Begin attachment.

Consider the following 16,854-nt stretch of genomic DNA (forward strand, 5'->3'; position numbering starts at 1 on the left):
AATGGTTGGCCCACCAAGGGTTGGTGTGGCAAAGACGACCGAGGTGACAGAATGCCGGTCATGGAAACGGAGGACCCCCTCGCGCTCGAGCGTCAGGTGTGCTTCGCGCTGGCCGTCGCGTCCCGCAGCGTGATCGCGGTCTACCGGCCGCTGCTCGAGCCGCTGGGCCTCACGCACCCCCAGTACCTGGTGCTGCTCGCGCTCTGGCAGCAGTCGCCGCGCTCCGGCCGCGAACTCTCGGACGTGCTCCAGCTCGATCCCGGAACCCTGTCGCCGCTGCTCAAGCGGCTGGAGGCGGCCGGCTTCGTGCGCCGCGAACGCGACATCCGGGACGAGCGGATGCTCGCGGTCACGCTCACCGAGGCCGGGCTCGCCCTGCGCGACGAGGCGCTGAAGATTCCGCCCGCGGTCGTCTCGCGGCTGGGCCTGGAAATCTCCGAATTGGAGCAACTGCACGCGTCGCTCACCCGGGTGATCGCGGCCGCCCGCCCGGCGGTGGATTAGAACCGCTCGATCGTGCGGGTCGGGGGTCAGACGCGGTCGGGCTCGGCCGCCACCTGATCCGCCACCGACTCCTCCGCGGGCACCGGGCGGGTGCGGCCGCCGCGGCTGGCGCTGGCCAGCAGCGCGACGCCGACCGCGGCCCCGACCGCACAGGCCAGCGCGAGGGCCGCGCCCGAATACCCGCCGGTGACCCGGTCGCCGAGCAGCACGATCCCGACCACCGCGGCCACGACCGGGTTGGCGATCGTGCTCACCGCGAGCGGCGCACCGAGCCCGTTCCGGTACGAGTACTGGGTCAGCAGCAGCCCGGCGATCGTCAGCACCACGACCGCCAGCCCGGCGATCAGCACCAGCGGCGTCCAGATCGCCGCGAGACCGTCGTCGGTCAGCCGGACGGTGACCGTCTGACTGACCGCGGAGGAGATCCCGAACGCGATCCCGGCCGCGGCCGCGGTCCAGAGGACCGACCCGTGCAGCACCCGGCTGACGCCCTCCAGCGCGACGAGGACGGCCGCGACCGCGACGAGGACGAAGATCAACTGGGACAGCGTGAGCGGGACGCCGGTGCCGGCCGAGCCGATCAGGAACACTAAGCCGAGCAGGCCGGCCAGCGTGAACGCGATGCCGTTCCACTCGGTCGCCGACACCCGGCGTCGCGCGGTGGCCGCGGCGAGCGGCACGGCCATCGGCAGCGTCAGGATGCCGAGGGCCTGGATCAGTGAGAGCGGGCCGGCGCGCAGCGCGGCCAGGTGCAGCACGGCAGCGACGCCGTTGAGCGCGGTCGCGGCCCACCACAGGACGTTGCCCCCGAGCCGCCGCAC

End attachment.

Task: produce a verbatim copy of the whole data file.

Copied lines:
Consider the following 16,854-nt stretch of genomic DNA (forward strand, 5'->3'; position numbering starts at 1 on the left):
AATGGTTGGCCCACCAAGGGTTGGTGTGGCAAAGACGACCGAGGTGACAGAATGCCGGTCATGGAAACGGAGGACCCCCTCGCGCTCGAGCGTCAGGTGTGCTTCGCGCTGGCCGTCGCGTCCCGCAGCGTGATCGCGGTCTACCGGCCGCTGCTCGAGCCGCTGGGCCTCACGCACCCCCAGTACCTGGTGCTGCTCGCGCTCTGGCAGCAGTCGCCGCGCTCCGGCCGCGAACTCTCGGACGTGCTCCAGCTCGATCCCGGAACCCTGTCGCCGCTGCTCAAGCGGCTGGAGGCGGCCGGCTTCGTGCGCCGCGAACGCGACATCCGGGACGAGCGGATGCTCGCGGTCACGCTCACCGAGGCCGGGCTCGCCCTGCGCGACGAGGCGCTGAAGATTCCGCCCGCGGTCGTCTCGCGGCTGGGCCTGGAAATCTCCGAATTGGAGCAACTGCACGCGTCGCTCACCCGGGTGATCGCGGCCGCCCGCCCGGCGGTGGATTAGAACCGCTCGATCGTGCGGGTCGGGGGTCAGACGCGGTCGGGCTCGGCCGCCACCTGATCCGCCACCGACTCCTCCGCGGGCACCGGGCGGGTGCGGCCGCCGCGGCTGGCGCTGGCCAGCAGCGCGACGCCGACCGCGGCCCCGACCGCACAGGCCAGCGCGAGGGCCGCGCCCGAATACCCGCCGGTGACCCGGTCGCCGAGCAGCACGATCCCGACCACCGCGGCCACGACCGGGTTGGCGATCGTGCTCACCGCGAGCGGCGCACCGAGCCCGTTCCGGTACGAGTACTGGGTCAGCAGCAGCCCGGCGATCGTCAGCACCACGACCGCCAGCCCGGCGATCAGCACCAGCGGCGTCCAGATCGCCGCGAGACCGTCGTCGGTCAGCCGGACGGTGACCGTCTGACTGACCGCGGAGGAGATCCCGAACGCGATCCCGGCCGCGGCCGCGGTCCAGAGGACCGACCCGTGCAGCACCCGGCTGACGCCCTCCAGCGCGACGAGGACGGCCGCGACCGCGACGAGGACGAAGATCAACTGGGACAGCGTGAGCGGGACGCCGGTGCCGGCCGAGCCGATCAGGAACACTAAGCCGAGCAGGCCGGCCAGCGTGAACGCGATGCCGTTCCACTCGGTCGCCGACACCCGGCGTCGCGCGGTGGCCGCGGCGAGCGGCACGGCCATCGGCAGCGTCAGGATGCCGAGGGCCTGGATCAGTGAGAGCGGGCCGGCGCGCAGCGCGGCCAGGTGCAGCACGGCAGCGACGCCGTTGAGCGCGGTCGCGGCCCACCACAGGACGTTGCCCCCGAGCCGCCGCAC